Interactions of PI(4,5)P2 with various proteins at the membrane can also cause sequestering/clustering of PI(4,5)P2, resulting in microdomains in which PI(4,5)P2 and specific proteins are concentrated. These microdomains may be necessary for the assembly of distinct multimolecular complexes that control protein activity, specify organelle identity, or regulate membrane trafficking and receptor signaling. For example, actin-binding proteins MARCKS, ezrin, dynamin, MIM, and IRSp53 can sequester PI(4,5)P2 on the membrane (40, 49, 114, 315).
Phosphoinositide kinases display a high degree of specificity in their substrate preference as well as in the phosphatidylinositol phosphorylation position. These enzymes are ubiquitously expressed and are most abundant in cellular membranes including the Golgi, lysosomes, endoplasmic reticulum, plasma membrane, and a variety of vesicles including Glut4-containing vesicles, secretory vesicles, and coated pits (78, 328). Phosphoinositide kinases can be categorized into three general families: phosphoinositide 3-kinases (PI3Ks), phosphoinositide 4-kinases (PI4Ks), and phosphoinositide 5-kinases (PI5Ks) (321).
PI(4,5)P2 is generated by type I (PIPK-Is) or type II (PIPK-II) kinase isoforms (α, β, γ) which utilize PI(4)P and PI(5)P as substrates, respectively. PIPK-Is localize on the plasma membrane and are thought to account for the majority of PI(4,5)P2 synthesis, whereas PIPK-IIs are predominantly localized at intracellular sites (78). PI3Ks are a family of related intracellular signal transducer enzymes capable of phosphorylating the 3 position hydroxyl group of the inositol ring of phosphatidylinositol (142). PI3Ks control essential cellular functions such as cytoskeletal dynamics, signal transduction, and membrane trafficking (142, 218). Upon activation, PI3Ks phosphorylate PI(4,5)P2 to produce PI(3,4,5)P3, a second messenger that binds a subset of PH, FYVE, PX, C1, C2, and other lipid-binding domains in downstream targets to recruit them to the activation center at the membrane. In contrast, PI4Ks convert phosphatidylinositol to PI(4)P by phosphorylating the inositol ring at the D-4 position. The generated PI(4)P can be further phosphorylated by both PI3Ks and PIPKIs to yield PI(3,4)P2 or PI(4,5)P2, respectively. In this way, the PI4Ks play a central role in signaling by feeding into multiple pathways (Fig. 2). Phosphoinositides can also be dephosphorylated by a similar multitude of inositol lipid phosphatases that have a wide range of substrate and positional specificities as well as distinct cellular localizations (321). Some but not all phosphoinositides are subject to hydrolysis by phospholipase C (306) that releases water-soluble inositol phosphates and leaves diacylglycerol (DAG) in the membranes. Ins(1,4,5)P3 and DAG serve as important signaling molecules, the former by releasing Ca2+ from internal Ca2+ stores and the latter by activating protein kinase C (306).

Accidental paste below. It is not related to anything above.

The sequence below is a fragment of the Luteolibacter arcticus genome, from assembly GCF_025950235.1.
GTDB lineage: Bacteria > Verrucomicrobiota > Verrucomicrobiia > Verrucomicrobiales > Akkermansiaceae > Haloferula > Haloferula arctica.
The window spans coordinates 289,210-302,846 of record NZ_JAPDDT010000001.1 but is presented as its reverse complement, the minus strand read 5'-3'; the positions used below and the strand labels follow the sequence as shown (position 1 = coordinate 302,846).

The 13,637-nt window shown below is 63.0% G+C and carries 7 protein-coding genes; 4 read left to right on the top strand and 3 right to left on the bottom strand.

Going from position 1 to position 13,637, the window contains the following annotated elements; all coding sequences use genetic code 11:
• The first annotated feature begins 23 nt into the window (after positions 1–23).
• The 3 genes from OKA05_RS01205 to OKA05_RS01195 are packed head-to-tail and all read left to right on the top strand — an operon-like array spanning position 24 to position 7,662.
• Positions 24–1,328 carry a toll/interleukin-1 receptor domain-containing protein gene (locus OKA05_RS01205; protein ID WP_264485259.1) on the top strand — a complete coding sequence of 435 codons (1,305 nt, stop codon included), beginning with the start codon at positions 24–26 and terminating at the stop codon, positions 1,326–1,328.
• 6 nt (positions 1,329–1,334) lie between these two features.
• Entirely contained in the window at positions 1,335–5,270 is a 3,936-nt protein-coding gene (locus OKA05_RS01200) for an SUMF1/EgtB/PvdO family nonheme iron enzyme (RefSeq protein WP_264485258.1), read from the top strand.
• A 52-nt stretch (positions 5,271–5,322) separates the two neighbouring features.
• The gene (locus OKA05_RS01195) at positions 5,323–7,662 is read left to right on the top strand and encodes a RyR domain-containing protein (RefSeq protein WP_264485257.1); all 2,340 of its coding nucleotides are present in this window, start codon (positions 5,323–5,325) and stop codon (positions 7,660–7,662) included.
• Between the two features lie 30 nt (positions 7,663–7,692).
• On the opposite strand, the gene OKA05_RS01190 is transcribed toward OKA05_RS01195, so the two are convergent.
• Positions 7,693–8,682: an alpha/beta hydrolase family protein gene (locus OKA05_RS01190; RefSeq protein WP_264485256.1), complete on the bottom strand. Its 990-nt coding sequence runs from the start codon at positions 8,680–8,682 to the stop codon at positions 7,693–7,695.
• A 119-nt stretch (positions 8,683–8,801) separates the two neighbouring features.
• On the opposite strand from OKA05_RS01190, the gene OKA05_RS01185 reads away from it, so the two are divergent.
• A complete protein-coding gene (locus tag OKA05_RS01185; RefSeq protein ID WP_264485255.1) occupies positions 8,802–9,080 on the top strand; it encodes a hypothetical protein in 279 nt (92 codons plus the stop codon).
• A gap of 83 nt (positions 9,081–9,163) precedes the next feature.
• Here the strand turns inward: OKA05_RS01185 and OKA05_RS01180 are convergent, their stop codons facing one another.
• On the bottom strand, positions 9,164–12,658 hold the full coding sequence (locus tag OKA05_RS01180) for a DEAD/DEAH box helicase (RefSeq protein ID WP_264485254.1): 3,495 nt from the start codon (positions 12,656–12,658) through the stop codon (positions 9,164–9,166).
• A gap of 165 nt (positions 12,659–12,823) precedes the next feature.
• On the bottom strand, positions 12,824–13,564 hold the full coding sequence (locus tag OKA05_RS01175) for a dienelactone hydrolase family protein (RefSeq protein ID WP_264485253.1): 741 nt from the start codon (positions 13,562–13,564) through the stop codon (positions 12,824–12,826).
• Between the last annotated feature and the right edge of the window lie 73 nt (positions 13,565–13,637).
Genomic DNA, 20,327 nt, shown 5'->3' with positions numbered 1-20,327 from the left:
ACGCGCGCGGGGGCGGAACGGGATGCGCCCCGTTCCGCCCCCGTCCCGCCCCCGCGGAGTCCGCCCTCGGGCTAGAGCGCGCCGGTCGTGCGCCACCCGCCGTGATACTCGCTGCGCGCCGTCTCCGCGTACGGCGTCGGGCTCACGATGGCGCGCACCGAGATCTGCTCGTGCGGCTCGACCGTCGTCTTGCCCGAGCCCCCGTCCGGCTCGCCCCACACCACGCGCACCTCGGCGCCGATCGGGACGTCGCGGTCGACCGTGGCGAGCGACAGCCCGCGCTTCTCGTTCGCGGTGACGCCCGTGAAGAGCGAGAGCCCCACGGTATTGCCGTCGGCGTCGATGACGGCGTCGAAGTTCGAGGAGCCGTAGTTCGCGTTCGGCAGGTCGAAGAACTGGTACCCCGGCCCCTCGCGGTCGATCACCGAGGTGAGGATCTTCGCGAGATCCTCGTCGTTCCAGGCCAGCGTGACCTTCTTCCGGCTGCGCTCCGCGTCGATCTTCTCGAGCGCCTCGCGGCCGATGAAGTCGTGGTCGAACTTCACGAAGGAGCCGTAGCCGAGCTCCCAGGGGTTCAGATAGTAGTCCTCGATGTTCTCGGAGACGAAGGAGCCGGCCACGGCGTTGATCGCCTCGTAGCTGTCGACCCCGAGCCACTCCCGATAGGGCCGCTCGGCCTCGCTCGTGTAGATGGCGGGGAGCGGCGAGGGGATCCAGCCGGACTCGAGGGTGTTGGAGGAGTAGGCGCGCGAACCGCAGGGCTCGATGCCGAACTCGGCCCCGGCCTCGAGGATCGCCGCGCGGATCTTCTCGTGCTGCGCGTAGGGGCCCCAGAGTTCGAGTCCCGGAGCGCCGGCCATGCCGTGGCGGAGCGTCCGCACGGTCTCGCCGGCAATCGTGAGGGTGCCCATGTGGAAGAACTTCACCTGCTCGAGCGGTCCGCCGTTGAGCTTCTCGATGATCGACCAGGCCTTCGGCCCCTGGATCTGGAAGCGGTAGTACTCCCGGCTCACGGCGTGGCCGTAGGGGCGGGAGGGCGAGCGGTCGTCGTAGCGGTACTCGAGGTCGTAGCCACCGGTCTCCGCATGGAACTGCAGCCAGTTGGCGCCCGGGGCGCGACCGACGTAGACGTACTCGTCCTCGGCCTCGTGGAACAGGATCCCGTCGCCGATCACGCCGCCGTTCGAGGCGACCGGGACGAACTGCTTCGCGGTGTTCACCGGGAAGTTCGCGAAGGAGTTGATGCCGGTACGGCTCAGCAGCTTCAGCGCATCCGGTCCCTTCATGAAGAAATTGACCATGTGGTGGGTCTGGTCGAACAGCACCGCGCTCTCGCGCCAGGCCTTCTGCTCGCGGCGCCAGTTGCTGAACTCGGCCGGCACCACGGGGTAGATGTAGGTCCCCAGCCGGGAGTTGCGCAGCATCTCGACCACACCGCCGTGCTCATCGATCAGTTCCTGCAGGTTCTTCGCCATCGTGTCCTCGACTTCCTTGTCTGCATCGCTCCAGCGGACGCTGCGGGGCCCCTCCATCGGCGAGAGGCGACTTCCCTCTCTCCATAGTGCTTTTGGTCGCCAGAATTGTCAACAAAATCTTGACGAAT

II. Regulation of Actin Dynamics by Phosphoinositides
The organization and dynamics of the actin cytoskeleton are regulated by membrane phosphoinositides at several levels. First, many actin-binding proteins directly interact with phosphoinositides, which regulate the activity and/or subcellular localization of these proteins. Second, phosphoinositides control the subcellular localization of larger scaffolding proteins that are involved in the interplay between the actin cytoskeleton and plasma membrane or intracellular membrane organelles. Finally, proteins controlling the activity of Rho family small GTPases are in many cases regulated by plasma membrane phosphoinositides.